Czechs are the proud owners of a unique, herb-based liquor named: ‘Becherovka‘. This liquor is hard to explain to someone unfamiliar with it because it’s not like any other type of drink. Its’ ingredients, actually, are a guarded secret—and its’ recipe is kept under lock and key so only an authorised person can produce it. Its’ most instantly recognisable characteristics are cloves and chamomile; should you possess a very refined palate, you might also notice more than this. It’s quite Christmasy and sweet, but consumed by people throughout the year.
Becherovka gets produced in Karlsbad (Karlovy Vary), which is a spa town. It was made, originally, as a supplementary treatment for patients who would spend their time consuming mineral water, taking walks outside and bathing in steam baths. As a result, it’s reported to contain medicinal benefits. A small amount just after work is believed to be a more wholesome way to steady the nerves than, for example, scotch is; it’s sometimes consumed for an aperitif; and, when drunk as a liqueur after dinner, it’s thought to assist with your digestion. Some people even utilize it quite often to get rid of colds.
Slivovitz (plum brandy or Slivovice) is an additional local delicacy, drunk and made more in Slovakia and Moravia, where it originates. This is a strong spirit—transparent, derived from plums and poured into a small shot glass. This is also believed to possess medicinal benefits, although only when taken moderately. The top maker of Slivoviceis is Jelínek, who make a fruity, smooth variety that closely mirrors the home-made (domácí) Slivovice that many purists regard as the ultimate. Schnapps styled drinks resembling this can also be made from meruňkovice (apricots), hruškovice (pears) and třešňovice (cherries). The standard of these varies considerably—a cheaper brand or poorly made distilled drink concocted at home can be quite dire, although the well made ones are often fantastic.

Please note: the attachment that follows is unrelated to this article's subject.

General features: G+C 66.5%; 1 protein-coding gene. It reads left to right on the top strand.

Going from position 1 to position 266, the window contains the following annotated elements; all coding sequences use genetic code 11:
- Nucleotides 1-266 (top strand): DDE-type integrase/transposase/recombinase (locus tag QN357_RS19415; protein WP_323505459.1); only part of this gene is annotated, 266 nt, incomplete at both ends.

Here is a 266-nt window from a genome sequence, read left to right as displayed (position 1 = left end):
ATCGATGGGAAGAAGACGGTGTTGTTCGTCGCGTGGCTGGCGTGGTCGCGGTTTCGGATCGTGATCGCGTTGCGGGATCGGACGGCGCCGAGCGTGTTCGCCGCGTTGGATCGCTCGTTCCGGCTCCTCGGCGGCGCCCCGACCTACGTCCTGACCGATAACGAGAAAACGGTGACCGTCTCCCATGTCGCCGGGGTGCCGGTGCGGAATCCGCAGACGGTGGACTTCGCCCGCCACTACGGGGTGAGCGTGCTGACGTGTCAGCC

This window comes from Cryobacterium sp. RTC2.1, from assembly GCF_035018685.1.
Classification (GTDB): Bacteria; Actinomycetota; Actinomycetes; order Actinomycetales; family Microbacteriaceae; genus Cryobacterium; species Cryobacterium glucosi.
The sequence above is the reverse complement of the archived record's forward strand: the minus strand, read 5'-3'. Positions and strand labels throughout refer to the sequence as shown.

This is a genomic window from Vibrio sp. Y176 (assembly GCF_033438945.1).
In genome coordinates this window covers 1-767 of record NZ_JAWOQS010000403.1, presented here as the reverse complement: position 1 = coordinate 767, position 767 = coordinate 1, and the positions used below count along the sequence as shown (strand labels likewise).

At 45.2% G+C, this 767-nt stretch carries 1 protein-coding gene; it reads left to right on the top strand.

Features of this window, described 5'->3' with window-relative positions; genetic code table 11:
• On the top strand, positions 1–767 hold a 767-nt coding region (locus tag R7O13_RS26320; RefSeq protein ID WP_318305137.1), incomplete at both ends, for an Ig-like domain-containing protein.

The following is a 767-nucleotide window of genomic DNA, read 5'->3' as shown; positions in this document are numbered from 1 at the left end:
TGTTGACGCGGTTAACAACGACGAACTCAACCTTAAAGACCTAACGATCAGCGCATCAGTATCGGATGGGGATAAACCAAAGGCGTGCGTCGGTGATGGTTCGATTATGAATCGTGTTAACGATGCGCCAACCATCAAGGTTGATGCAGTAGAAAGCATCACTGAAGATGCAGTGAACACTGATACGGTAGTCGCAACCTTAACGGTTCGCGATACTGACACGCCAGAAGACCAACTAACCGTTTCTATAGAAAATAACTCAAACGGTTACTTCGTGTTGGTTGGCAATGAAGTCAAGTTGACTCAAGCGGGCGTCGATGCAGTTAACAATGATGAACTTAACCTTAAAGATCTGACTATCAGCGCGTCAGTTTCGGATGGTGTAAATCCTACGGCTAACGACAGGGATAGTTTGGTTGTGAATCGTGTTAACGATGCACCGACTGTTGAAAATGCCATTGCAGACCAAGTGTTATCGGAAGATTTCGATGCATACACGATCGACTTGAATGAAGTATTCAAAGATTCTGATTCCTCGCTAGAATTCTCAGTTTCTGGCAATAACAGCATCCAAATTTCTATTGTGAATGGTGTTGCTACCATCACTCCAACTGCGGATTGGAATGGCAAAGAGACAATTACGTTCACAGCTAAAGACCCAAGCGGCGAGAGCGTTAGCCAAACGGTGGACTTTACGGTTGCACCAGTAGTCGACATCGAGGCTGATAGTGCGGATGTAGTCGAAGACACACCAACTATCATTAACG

Czech rum is the drink of choice for many during the winter, particularly when it’s served in a hot cup of tea and adorned with lemon (known as: ‘grog’). Czech rum is derived from sugar-beets, as opposed to sugar-cane and, thus, is dark brown in color and very sweet and strongly flavoured. To abide by E.U. rules, Czech rum makers have adopted the banner ‘tuzemský’, which means ‘domestic’, to better differentiate their rum from the local rums made from sugar-cane. Consequently, rather than calling it ‘rum’, they call it ‘tuzemák’ or ‘tuzemsky rum’. Personally though, it’s not to my taste.
Just as bad, in my view, is Fernet. This drink is even thicker and darker brown and has a very bitter taste. Its’ ingredients are kept secretive, so many have said that it includes fermented bugs. You can mix it with some tonic water to produce a drink that resembles beer and is, therefore, sarcastically nick-named ‘Bavarian beer’ (bavorské pivo).
Gin and Vodka are also made locally, although their standard is much lower than their overseas equivalents. You also, sometimes, witness people in public houses necking shots of glowing peppermint liqueur (often called: zelená—’green’); which isn’t hugely appealing.
Maybe surprisingly, the market in the Czech Rep for absinthe is also active. This is a hazardous drink, derived from wormwood, that was popular with the Left Bank poets and artists of Paris in the 1920s. To enjoy it properly, you have to ignite a tea-spoon of sugar and then mix it into the melted sugar prior to drinking it.